Adv de Lange asked why they are allowing police access again? Mr Labuschagne replied that the police are allowed in some cases to install monitoring devices and hence require an entry warrant. With direct communications, it is not always the service provider who does this.

Adv de Lange pointed out that 18 (4) states the circumstance in which this can be done and this covers his concerns.

Mr Labuschagne agreed and referred to Draft 2 of the Bill and the definition of 'entry warrant' saying that this should make it clear. Adv de Lange agreed with this.

Mr Mzisi (IFP) asked what would happen if the apparatus belonged to a person who was not the one who was being monitored. Would it not interfere with their privacy?

Adv de Lange replied that this did not matter, as you are merely issuing a warrant for the premises. As long as the four criteria that have been set down for interception are met, there should not be a concern.

Dr Delport (DP) said that you have to accept that this is an invasion of privacy but it is overridden by the need to combat crime.

Adv de Lange said that they are putting in all the checks and balances.

Mr Labuschagne referred to 18 (5) and asked whether it should expire after three months.

Adv de Lange said that as long as 'executed' means both installing and removing, then this is correct.

Clause 19 Reports to judge on progress
The Chair noted that his was a very important clause as it allowed the judge to asked for progress reports, and would hence curb the police agencies in some way.

Clause 20 Cancellation of direction or oral interception direction
Adv de Lange suggested that there might be another reason for which they need the order if the original reason had fallen away, and asked if this should be allowed.

Mr Labuschagne said that they should have to apply for a new order.

Adv de Lange agreed to this saying that the rule of law should prevail. He asked whether or not they should be informed of the cancellation in writing.

Mr Labuschagne agreed that this should be the case, as it also prevented the order from continuing unnecessarily.

Adv de Lange said that they should look at 20(4) with reference to Section 35(5) in the Constitution which deals with evidence.

Mr Labuschagne said that he did not feel strongly about the issue, but had been persuaded by a member of the Directorate of Public Prosecutions.

Adv de Lange suggested that they add at the end of the sentence, a phrase which says 'if this renders the trial unfair', and this would leave it to the court's discretion.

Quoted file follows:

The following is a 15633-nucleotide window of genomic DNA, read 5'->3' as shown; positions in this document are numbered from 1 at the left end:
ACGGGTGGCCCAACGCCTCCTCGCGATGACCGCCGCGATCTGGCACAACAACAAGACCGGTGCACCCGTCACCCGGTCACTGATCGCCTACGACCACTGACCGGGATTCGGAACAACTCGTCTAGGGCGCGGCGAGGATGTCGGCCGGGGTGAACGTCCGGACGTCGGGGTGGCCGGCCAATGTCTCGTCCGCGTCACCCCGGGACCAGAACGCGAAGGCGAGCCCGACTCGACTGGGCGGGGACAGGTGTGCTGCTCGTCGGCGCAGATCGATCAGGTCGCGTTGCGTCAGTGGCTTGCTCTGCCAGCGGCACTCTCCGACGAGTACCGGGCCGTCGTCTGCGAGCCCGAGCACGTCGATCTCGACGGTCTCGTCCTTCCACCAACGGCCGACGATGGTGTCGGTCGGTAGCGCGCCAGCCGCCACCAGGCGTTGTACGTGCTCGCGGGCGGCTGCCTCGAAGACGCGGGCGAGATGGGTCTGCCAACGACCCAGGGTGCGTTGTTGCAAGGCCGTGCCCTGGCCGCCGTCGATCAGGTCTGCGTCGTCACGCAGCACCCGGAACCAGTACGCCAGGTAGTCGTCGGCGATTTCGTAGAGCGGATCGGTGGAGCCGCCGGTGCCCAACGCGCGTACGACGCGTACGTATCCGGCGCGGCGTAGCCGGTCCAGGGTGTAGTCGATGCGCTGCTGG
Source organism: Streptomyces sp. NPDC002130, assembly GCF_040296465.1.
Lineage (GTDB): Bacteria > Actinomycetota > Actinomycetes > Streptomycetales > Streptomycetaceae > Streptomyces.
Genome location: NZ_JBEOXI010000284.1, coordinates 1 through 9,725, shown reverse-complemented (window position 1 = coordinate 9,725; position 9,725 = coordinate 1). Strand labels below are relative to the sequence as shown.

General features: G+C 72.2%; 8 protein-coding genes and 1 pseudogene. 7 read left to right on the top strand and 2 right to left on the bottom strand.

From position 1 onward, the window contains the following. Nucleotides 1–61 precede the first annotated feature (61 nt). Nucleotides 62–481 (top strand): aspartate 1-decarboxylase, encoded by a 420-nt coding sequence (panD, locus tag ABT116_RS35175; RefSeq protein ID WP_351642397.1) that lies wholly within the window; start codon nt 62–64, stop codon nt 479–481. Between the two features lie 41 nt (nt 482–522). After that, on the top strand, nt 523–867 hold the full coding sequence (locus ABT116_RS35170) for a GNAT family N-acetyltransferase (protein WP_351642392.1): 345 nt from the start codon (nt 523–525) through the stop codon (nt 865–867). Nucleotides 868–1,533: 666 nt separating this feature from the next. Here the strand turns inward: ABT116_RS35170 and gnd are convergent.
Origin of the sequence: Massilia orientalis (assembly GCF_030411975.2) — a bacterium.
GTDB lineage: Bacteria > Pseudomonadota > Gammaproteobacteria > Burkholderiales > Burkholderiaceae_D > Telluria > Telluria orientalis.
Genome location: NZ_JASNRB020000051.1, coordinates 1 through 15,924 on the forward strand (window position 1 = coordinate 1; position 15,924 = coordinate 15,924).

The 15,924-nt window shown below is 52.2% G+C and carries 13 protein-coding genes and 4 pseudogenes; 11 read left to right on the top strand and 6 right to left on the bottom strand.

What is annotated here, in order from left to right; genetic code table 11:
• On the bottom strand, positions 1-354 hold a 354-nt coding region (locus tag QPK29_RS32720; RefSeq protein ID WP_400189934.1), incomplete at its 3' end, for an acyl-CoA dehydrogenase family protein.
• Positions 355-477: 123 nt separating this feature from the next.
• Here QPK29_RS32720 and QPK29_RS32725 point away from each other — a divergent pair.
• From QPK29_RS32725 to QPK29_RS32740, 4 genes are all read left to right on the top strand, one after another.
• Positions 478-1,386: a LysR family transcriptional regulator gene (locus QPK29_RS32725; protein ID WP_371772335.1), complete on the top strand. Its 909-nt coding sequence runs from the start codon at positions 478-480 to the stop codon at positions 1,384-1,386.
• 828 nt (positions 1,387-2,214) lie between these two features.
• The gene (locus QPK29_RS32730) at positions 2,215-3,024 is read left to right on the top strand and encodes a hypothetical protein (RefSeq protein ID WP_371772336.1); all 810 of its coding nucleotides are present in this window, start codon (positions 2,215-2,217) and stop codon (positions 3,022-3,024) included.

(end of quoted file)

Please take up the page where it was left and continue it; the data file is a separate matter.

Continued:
Mr Masutha (ANC) agreed and added that he thought they had been too prescriptive with the word 'must' in 20(2).

Adv de Lange explained that this is necessary because if there is a subsequent written application which is not true, then the judge must cancel.

Mr Masutha said he was not sure about this as the judge is not necessarily in a position to assess this.

Adv de Lange said that the judge has to comply with the two tests in (a) and (b) and this should provide a safeguard.

Mr Masutha accepted the Chair's point.

Chapter 5 Executions and Directions and Entry Warrants
Clause 29 Execution of direction
Adv de Lange asked whether the person executing the direction should be the applicant or someone who is duly authorised by the applicant.

Mr Labuschagne answered that the police have said that it is imperative that 'any other person' be included as they need the assistance of people who for instance run a building. He pointed out that it was unlikely that they would use any other person on the street.

The Chair stated that it should not apply to actually executing the operation, but rather merely with assisting the operation. They should look at the definitions and examine what an interception direction means.

Mr Labuschagne said that they should rather look at the definition of 'intercept' to show that it covers all the situations that the Chair was concerned about.

Mr Masutha asked if the person who is authorised can delegate to another person.

The Chair replied that the applicant can authorise another law enforcement officer to execute the action.

Mr Masutha referred to the common law principle which states that an Act should not allow for delegation to another person without express reference to this, and asked if they could check up on this.

Adv De Lange suggested that they move 29 (4) to subsection 1.

Clause 30 Execution of Entry Warrant
Adv De Lange suggested that the drafter follow the previous format which includes the definition and then another ground.

Mr Labuschagne replied that the other ground is not relevant in this instance.